As focused as everyone is on the task at hand, friendships have developed over time alongside talents. And for Smith, who is 35, some of the most rewarding interactions have been with fellow attendee Dave Kaskowitz, who is 92 years old.

“I’ve learned different techniques from working next to Dave,” says Smith, who is pursuing a career in art therapy. “It’s really inspired me and made my work grow in the field – watercolor, painting – and he’s also shared some of his work with me.”

A number of those works were created decades ago – including when Kaskowitz was studying under German artist Max Beckmann, who taught at Washington University in St. Louis in the late 1940s.

Kaskowitz was an art student there at the time – just back from serving in World War II – and he remembers another Washington University professor telling him how fortunate he was to study under the renowned Beckmann.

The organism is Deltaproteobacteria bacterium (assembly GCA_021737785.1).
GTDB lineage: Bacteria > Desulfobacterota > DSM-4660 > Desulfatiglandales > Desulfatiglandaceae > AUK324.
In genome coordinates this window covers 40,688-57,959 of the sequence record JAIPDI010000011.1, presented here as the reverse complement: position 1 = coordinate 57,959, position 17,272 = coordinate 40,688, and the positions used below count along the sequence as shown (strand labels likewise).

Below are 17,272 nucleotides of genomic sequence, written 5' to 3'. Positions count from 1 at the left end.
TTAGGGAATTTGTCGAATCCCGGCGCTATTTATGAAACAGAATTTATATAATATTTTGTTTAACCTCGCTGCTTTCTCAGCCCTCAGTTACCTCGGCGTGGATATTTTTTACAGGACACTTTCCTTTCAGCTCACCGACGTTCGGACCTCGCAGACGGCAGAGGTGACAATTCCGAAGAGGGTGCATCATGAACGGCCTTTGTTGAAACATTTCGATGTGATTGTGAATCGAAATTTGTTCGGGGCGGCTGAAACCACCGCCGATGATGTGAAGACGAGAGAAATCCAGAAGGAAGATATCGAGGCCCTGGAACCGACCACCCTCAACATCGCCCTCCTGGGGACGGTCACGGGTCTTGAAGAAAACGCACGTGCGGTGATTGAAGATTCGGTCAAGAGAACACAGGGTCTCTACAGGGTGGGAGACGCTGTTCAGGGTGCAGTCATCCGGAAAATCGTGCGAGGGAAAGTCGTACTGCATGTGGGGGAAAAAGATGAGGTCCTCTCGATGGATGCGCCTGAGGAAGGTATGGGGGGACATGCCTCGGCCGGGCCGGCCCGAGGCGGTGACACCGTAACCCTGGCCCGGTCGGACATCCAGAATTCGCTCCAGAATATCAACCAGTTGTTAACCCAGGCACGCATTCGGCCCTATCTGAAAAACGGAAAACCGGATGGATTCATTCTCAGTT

Dave Kaskowitz

As an art student at Washington University in the late 1940s, Dave Kaskowitz studied under German artist Max Beckmann, who once had a hand in one of Kaskowitz’s own pieces. “I was still playing around with it, and he said, ‘Can I work on it?’” Kaskowitz remembers. “He took a brush that I had there, and there was some black paint, which he liked to use, and he worked on it. Yeah. I should’ve saved it.”

When asked whether Beckmann’s style influenced his own, Kaskowitz says he thinks so and points to a photo of a piece that features the words “drink up” along with several faces in a tavern-like setting.

“This was done when I was a student of Mr. Beckmann,” Kaskowitz explains. “It’s kind of an expressionist piece, although maybe you could call it something else. We’d go downtown to a tavern or a bar and we sat around and made sketches. And then we’d bring back sketches or paintings [to class].”

Kaskowitz worked on this particular piece for a couple of weeks, and he remembers Beckmann examining its progress one day in class and saying simply, “Finish it.”

“Then I didn’t see him for another week,” continues Kaskowitz, who emigrated from Poland at age 6. “I was still playing around with it, and he said, ‘Can I work on it?’